Now that we’ve given up spontaneous travelling and plan our itinerary practically down to the last detail, we spend a lot of time pouring over guide books. Or rather, Relationnel does, because I do the bookings (much more productive in English because you have a greater choice) and then once the holiday has begun, I do the talking because Relationnel’s capacity in this respect is somewhat limited. He keeps reading the guide books. And we both write up our (French) travel diary over our daily apéritif, one of the best moments of the day!
Once I had convinced him into going to Croatia and Slovenia, we bought an enormous map of Europe to determine how to get there and back by car. There was no really obvious route, so in the end, we decided to go across Italy and take the ferry at Ancona on the Adriatic Coast across to Split in Croatia then come back overland via Germany. The next step was to see how we would divide up our 28 days. We have discovered that, on the whole, it’s very tiring to change places too often so we usually alternate 2 and 3-day stays. We also try to keep the journey time to a maximum of 3 hours after a 2-night stay and 5 hours after a 3-night stay. Relationnel does most of the driving.
The most important booking was the ferry, because that would determine everything else. Another thing we like to do is to start the trip with 3 days somewhere in France where we can wind down and get plenty of rest and exercise before moving onto the more serious stuff. Annecy looked like a good choice, after an overnight stay in Dijon to see family. The photos of the lake in our cycling book looked very enticing. As we’d never been to Milan, we decided that would be our second stop for 2 nights before going to Ancona.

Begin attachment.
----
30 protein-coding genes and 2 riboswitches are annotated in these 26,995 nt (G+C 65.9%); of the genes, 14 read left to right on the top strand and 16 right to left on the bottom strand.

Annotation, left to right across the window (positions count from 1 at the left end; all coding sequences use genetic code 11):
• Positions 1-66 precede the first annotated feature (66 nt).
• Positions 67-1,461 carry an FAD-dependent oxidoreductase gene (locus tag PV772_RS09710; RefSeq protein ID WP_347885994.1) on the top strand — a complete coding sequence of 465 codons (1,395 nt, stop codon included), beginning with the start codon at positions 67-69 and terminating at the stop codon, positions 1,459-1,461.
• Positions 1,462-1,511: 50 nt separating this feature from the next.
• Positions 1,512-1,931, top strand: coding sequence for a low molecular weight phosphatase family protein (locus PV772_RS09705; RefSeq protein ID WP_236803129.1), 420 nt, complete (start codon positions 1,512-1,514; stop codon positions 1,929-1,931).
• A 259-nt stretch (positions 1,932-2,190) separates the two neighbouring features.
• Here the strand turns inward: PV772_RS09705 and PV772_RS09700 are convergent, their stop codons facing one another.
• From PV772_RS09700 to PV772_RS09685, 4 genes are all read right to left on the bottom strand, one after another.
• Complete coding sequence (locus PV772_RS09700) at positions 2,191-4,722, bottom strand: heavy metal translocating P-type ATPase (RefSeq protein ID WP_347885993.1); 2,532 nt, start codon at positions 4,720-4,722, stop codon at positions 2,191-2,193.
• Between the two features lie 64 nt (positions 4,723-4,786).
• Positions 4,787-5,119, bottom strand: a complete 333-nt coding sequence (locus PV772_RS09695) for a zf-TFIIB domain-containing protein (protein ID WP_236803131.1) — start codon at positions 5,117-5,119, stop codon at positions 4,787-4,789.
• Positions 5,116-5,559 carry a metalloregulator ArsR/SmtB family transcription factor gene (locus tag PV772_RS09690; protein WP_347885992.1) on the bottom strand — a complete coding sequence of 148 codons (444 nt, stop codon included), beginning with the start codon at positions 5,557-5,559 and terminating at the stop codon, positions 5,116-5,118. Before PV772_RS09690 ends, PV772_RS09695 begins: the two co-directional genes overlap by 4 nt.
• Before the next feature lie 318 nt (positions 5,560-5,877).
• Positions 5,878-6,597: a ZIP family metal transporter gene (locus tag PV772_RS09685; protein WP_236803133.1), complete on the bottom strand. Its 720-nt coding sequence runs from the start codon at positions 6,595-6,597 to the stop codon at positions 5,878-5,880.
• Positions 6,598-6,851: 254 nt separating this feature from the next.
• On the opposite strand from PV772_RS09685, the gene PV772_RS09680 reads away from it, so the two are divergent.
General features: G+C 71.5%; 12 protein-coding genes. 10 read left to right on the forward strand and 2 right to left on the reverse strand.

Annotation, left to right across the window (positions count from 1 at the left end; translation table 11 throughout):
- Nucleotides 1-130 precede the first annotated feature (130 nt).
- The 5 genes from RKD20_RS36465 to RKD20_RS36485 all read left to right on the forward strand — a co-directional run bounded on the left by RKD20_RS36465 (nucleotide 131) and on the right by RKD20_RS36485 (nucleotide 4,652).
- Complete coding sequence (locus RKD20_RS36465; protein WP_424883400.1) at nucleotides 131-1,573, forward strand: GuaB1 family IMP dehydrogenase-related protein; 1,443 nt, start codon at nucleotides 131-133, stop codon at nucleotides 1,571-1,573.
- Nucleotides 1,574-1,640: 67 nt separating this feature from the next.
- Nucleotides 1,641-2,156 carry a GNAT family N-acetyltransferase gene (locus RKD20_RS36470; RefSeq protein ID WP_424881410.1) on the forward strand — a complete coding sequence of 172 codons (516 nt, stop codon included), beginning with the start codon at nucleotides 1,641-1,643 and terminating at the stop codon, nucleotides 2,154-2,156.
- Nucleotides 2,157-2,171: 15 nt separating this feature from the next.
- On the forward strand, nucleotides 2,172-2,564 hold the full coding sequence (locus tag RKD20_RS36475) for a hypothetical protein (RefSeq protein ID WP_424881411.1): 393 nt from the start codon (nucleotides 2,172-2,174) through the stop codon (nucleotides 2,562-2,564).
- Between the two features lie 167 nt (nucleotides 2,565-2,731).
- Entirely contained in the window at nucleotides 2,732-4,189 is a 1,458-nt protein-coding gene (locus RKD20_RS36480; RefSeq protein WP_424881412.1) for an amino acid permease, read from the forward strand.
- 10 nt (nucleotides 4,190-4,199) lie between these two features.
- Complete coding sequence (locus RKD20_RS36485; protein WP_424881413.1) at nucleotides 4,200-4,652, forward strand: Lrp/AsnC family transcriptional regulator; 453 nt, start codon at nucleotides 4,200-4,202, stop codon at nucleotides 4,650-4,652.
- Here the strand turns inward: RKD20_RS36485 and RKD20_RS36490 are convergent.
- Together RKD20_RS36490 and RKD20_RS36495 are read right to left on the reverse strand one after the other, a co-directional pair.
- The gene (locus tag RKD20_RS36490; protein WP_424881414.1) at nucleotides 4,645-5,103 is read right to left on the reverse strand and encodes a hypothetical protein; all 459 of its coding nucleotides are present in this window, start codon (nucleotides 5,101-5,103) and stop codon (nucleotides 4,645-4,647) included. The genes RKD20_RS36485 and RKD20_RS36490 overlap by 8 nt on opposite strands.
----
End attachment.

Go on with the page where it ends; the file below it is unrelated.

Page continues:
So I found a B&B about a half an hour from Annecy at a short distance from Thones. It was a cosy little wooden chalet, the owners were very friendly and helpful, we had a little kitchen to cook meals in if we wanted to and a small dining room to eat them in. There was free WIFI and the breakfast was excellent. The B&B is up on top of a hill with some lovely forest walks and views. Unfortunately, despite the fact it was mid-July the weather was cold and rainy and we were somewhat restricted in our cycling excursions as a result. But I can definitely recommend both the area and the accommodation. We had visited Annecy before, but we enjoyed going back again.
We then took the Mont Blanc tunnel to Italy. A word of warning – make sure you get there early – not like us – or you’ll find yourself in a long queue, particularly in the summer. It took us an hour of stopping and starting before we were finally able to take the extravagantly expensive 11.6 km long tunnel (38 euros one way, 49 return). It was 10°C when we left Thones and 31°C when we came out the other side of the tunnel. A rude shock!
We looked for somewhere to picnic. I personally think the food on the Italian motorways is awful. They have a funny system for buying things as well. First, you have to line up at a cash desk to pay for what you want to eat and drink, then you take your tickets over to the bar and line up again. You obviously have to know exactly what you want (and know how to say it, which is worse) or someone else will push in front of you. That’s why I had cleverly packed a picnic. They also have toilets with an automatic chain which I haven’t quite mastered yet. The cappuccino‘s good!
Just as we came out of Aosta, which we’ve visited several times in the past and is definitely worth a detour, I saw a beautiful castle high up on the hill on the left and decided we’d have lunch there. We followed the signs to Castello de la Sarre and parked at the bottom. We staggered out in the heat, planting our hats firmly on our heads and walked up the path, oohing and aahing at the view on the way up. We found a lovely shady spot at one end with the most spectacular panorama in front of us. We practically had the place to ourselves.
We left reluctantly, but Milan and further adventures were awaiting us!Patricia et Rémi, Chalet Les Lupins, La Clossette Glapigny, F – 74230 THONES
Tel: +33 (0) 450 63 19 96, email: firstname.lastname@example.org, http://www.francealpes.com (65 curos / night for 2)
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